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When teaching parasitology, one particularly difficult task is to get people to look for and recognise something that is not there. Couplets in diagnostic keys often ask whether a feature is ‘present’ or ‘absent’ and absence may be a key distinguishing feature. It leads to some difficult conversations in the lab, with students asking how they are supposed to know what to look for if a feature they have never seen is absent. Convincing them of the importance of something that is not immediately apparent can be tricky. Similarly, when thinking about parasites and vectorborne pathogens, getting people to be aware of and interested in diseases that are not currently a problem and which they have never seen is not straightforward – but is nevertheless essential.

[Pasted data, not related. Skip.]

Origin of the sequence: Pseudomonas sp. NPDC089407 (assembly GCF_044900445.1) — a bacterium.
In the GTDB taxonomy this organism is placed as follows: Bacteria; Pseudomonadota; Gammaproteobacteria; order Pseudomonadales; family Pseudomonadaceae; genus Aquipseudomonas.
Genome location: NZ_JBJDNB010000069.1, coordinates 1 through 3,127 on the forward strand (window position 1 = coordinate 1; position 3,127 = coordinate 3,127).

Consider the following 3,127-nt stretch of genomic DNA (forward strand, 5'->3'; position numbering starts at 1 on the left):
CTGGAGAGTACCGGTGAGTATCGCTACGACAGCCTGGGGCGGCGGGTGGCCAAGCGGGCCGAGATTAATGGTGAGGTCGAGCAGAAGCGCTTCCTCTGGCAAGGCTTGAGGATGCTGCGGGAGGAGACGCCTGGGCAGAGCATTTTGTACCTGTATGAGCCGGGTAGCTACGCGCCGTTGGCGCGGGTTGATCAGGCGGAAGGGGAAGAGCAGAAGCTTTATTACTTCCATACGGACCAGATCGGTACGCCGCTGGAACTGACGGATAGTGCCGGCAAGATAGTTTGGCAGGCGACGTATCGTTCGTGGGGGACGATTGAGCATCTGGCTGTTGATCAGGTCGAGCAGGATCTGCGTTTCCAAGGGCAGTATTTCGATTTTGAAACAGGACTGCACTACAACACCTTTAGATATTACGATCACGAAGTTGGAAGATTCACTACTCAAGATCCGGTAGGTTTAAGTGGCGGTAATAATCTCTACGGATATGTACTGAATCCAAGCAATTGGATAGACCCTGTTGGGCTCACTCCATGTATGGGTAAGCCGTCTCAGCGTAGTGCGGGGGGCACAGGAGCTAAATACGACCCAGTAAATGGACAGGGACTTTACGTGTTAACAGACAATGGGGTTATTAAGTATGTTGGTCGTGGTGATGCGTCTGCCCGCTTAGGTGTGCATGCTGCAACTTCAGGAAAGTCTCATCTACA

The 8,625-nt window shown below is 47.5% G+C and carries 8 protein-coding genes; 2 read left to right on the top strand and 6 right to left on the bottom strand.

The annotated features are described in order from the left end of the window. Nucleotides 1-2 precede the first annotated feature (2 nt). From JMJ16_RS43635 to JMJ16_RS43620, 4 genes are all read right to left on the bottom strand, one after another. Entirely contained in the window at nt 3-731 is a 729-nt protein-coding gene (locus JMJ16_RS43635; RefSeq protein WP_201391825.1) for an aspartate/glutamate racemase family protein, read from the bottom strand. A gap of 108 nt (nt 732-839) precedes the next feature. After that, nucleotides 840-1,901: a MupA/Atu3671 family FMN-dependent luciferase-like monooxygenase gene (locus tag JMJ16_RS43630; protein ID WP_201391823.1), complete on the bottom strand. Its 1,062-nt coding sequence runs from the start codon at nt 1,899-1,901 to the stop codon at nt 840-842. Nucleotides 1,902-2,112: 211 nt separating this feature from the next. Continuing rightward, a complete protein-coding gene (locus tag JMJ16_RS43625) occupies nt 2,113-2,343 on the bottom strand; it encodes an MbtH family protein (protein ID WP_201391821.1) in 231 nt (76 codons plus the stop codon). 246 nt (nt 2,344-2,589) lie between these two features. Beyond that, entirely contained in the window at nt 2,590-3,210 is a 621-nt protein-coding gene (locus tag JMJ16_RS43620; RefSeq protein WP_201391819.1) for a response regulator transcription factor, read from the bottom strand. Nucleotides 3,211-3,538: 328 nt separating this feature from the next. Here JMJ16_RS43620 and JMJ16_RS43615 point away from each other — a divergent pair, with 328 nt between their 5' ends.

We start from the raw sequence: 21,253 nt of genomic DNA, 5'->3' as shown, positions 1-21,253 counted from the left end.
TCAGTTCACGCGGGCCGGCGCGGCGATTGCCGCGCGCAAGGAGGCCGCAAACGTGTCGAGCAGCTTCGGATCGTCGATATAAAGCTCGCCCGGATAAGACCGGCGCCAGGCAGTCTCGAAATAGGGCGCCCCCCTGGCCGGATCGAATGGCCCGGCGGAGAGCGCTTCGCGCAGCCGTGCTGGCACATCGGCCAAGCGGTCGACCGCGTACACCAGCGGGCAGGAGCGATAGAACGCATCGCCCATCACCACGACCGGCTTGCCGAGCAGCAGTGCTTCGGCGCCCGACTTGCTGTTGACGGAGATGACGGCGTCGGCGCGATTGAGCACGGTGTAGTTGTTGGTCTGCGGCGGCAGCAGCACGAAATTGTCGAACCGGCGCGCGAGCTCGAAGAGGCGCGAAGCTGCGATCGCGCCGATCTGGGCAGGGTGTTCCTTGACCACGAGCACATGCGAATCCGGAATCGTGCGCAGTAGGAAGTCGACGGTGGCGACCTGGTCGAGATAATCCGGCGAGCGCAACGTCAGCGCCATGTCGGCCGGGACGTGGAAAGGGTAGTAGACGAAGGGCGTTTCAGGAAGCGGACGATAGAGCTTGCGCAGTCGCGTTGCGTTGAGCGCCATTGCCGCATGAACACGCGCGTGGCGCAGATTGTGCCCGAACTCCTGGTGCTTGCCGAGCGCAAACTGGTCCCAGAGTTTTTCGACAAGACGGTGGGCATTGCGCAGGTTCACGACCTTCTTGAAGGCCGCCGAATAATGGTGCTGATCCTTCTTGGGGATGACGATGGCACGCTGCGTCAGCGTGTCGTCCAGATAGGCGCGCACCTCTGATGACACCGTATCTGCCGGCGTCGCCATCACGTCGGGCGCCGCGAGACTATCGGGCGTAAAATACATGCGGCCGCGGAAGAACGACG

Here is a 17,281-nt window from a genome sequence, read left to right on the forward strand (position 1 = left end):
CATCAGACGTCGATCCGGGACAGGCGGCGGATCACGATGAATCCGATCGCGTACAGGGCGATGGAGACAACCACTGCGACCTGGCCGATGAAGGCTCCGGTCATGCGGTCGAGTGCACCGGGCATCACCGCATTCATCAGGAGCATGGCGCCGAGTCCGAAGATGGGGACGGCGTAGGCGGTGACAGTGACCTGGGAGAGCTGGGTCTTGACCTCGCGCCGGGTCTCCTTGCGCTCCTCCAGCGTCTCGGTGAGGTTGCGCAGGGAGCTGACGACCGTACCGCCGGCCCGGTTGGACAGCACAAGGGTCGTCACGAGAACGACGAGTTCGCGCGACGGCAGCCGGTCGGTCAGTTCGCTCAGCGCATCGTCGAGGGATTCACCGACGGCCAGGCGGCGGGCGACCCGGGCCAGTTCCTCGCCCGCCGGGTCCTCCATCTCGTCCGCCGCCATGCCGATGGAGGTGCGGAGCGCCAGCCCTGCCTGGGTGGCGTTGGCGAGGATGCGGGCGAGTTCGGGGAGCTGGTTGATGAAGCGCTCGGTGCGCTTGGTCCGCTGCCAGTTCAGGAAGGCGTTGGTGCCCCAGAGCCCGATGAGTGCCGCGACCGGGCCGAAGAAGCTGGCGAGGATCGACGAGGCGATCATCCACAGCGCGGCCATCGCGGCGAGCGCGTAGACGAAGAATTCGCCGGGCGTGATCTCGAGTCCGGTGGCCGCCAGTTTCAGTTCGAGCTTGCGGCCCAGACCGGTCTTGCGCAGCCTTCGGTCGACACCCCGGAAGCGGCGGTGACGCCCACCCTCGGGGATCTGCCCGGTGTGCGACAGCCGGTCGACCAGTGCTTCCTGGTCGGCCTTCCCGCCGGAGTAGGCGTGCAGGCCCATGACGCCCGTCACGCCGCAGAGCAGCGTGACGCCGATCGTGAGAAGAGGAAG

Long-term changes in climate, increasing globalisation, extensive movements of people and their animals across Europe and changes in approaches to habitat management and land use are all having increasing impacts on the risk of introduction and establishment of novel parasites, vectors and vectorborne disease. This was highlighted 10 years ago with the introduction of bluetongue1 and more …
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